A HOME address in Frankston, alleged to be that of a teenager charged over the death of Andrea Lehane at Carrum Downs shopping centre after she was fatally struck in a monkey-bike accident late last year, has been posted on Facebook.
Caleb Jakobsson, 19, was back in Melbourne Magistrates’ Court last Monday (16 May) to face accusations he had breached bail conditions eight times while he awaits trial over the death of the 34-year-old mother-of-two.
Magistrate Charlie Rozencwajg decided not to revoke bail despite breaches including repeated failures to observe a 10pm to 9am curfew.
The teenager is living at a relative’s home in regional Victoria, not in Frankston, while on bail before his trial.
A Facebook user posted the accused teen’s alleged Frankston address the day after his latest court appearance.
Victoria Police media unit Leading Senior Constable Adam West warned “any online action may prejudice an accused’s right to a fair trial and may result in a dismissal of charges”.
“Those posting also open themselves up to the possibility of civil action and may also be breaching privacy laws.”
The Times called the telephone number listed for the Frankston address published on Facebook but it was disconnected.
Some Facebook users praised the person who posted the alleged address of the teen while others cautioned against “vigilante” action.
“Be careful posting this stuff,” a user wrote.
“He may not be the only person who lives in the home and this may put other family members in danger.”
Mr West said anyone concerned about information published online should contact the website and ask for it to be removed.
“If they have further concerns they should contact their local police.”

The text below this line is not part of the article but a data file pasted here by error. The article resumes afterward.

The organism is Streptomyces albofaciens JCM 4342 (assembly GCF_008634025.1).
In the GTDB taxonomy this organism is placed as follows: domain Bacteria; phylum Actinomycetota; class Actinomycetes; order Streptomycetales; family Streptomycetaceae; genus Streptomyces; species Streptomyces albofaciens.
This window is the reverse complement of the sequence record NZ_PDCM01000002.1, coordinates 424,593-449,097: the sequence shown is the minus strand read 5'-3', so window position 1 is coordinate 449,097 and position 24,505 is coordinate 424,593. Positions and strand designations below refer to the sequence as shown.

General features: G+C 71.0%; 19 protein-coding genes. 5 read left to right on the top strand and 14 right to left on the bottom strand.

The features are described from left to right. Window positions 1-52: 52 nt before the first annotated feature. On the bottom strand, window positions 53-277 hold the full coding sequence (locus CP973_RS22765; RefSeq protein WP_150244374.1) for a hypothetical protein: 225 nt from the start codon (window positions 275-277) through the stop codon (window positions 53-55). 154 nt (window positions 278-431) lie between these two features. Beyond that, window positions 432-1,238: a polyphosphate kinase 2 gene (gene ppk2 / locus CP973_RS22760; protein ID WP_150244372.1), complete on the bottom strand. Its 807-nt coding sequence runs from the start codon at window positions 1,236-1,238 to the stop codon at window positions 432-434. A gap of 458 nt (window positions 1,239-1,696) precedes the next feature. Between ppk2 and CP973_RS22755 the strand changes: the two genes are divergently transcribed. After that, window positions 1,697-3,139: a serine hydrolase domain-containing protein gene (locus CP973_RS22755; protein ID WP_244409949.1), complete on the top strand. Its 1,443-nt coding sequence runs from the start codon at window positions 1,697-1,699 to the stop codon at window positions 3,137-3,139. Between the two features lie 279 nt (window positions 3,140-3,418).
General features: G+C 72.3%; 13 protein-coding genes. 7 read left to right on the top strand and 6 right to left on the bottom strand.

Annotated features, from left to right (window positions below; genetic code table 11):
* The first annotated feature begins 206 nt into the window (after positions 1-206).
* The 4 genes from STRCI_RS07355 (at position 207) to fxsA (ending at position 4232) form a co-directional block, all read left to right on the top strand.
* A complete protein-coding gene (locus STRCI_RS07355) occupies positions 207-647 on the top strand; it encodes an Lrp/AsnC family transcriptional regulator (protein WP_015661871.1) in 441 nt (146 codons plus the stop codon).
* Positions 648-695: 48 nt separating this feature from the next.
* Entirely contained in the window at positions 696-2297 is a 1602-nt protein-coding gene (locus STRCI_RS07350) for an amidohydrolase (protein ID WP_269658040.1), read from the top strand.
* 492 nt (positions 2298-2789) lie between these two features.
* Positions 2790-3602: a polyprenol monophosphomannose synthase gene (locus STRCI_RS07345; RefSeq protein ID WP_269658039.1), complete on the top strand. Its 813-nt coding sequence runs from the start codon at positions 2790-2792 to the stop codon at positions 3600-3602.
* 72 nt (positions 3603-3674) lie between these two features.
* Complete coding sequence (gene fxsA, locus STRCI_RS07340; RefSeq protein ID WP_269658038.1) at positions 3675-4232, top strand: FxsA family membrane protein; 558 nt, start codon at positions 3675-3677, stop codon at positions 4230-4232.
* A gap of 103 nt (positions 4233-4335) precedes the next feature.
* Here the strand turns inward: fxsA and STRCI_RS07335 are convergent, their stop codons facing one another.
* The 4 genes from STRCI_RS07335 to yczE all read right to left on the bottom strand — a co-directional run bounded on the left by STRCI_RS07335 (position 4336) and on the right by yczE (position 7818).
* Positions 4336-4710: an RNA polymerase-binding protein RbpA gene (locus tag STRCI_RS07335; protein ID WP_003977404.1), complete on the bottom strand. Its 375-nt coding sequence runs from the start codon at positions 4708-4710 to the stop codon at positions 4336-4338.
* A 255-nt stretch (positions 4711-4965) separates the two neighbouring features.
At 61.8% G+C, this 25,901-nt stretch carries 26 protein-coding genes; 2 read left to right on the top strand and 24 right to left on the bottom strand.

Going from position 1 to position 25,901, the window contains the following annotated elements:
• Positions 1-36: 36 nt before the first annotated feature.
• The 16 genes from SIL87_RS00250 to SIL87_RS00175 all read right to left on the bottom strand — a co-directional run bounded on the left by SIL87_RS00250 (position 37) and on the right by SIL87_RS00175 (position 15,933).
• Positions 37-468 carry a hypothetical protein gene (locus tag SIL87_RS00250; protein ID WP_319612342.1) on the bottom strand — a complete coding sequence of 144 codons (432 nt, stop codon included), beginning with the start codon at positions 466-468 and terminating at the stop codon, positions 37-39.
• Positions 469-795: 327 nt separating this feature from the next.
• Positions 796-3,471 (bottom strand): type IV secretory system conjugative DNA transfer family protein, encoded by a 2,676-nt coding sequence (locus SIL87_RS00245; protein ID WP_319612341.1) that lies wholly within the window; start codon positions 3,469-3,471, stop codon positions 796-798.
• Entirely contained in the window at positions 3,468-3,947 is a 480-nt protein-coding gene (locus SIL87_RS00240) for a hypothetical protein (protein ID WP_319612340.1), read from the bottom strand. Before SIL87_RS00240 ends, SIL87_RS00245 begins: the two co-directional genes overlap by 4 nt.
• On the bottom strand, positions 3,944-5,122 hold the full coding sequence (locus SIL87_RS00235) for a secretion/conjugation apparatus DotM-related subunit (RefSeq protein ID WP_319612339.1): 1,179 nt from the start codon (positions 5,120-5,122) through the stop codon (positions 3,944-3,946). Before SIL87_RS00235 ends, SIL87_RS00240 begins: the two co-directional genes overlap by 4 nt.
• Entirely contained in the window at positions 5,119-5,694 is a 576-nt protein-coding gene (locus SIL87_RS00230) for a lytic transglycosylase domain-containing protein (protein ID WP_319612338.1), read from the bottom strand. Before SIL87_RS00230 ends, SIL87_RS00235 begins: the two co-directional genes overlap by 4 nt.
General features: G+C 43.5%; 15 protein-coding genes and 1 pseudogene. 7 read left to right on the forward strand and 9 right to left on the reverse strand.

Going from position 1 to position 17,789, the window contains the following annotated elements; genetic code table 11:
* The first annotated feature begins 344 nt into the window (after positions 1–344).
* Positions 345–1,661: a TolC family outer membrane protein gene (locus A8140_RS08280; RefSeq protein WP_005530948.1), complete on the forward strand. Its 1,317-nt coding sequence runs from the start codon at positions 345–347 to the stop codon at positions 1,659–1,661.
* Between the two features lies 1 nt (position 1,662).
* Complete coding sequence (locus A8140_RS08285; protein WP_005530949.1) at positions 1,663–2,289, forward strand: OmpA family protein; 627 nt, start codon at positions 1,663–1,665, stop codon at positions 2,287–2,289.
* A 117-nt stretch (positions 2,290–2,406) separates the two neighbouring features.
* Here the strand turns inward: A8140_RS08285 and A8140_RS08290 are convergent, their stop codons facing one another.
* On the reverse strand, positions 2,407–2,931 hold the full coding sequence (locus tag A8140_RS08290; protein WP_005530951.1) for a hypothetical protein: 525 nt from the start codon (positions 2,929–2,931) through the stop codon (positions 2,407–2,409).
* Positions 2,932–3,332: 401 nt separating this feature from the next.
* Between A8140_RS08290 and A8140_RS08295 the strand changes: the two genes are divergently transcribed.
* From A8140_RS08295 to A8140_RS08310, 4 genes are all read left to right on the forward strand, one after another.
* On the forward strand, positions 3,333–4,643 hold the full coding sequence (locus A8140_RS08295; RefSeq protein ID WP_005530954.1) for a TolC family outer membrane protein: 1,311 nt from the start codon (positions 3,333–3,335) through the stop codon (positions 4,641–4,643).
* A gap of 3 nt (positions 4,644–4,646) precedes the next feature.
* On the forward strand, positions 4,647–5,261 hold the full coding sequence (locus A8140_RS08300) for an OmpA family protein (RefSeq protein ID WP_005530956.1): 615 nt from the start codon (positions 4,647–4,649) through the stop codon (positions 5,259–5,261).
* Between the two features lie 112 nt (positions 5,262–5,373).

The state government announced last week that “almost 200 miniature motorbikes” for sale have been seized over the past seven months.
“Monkey bikes can be extremely dangerous. We are making sure unsafe and dodgy bikes are crushed as part of our statewide blitz,” Consumer Affairs Minister Jane Garrett said in a statement.
“Traders need to make sure their products meet Australian safety standards or they will face hefty fines.
“We’re also reminding Victorians that it’s against the law to ride these bikes in public areas, even if they comply with safety standards.”
Monash University research found there were 59 reported cases of injuries involving miniature motorbikes from July 2012 until June last year.
Consumer Affairs Victoria is investigating three Victorian companies for supplying miniature motorbikes with unsafe design features.
When asked whether he was surprised at the decision to allow Caleb Jakobsson to remain on bail with extra conditions in place, Premier Daniel Andrews told 3AW last Tuesday: “That would be a fair comment, yes.”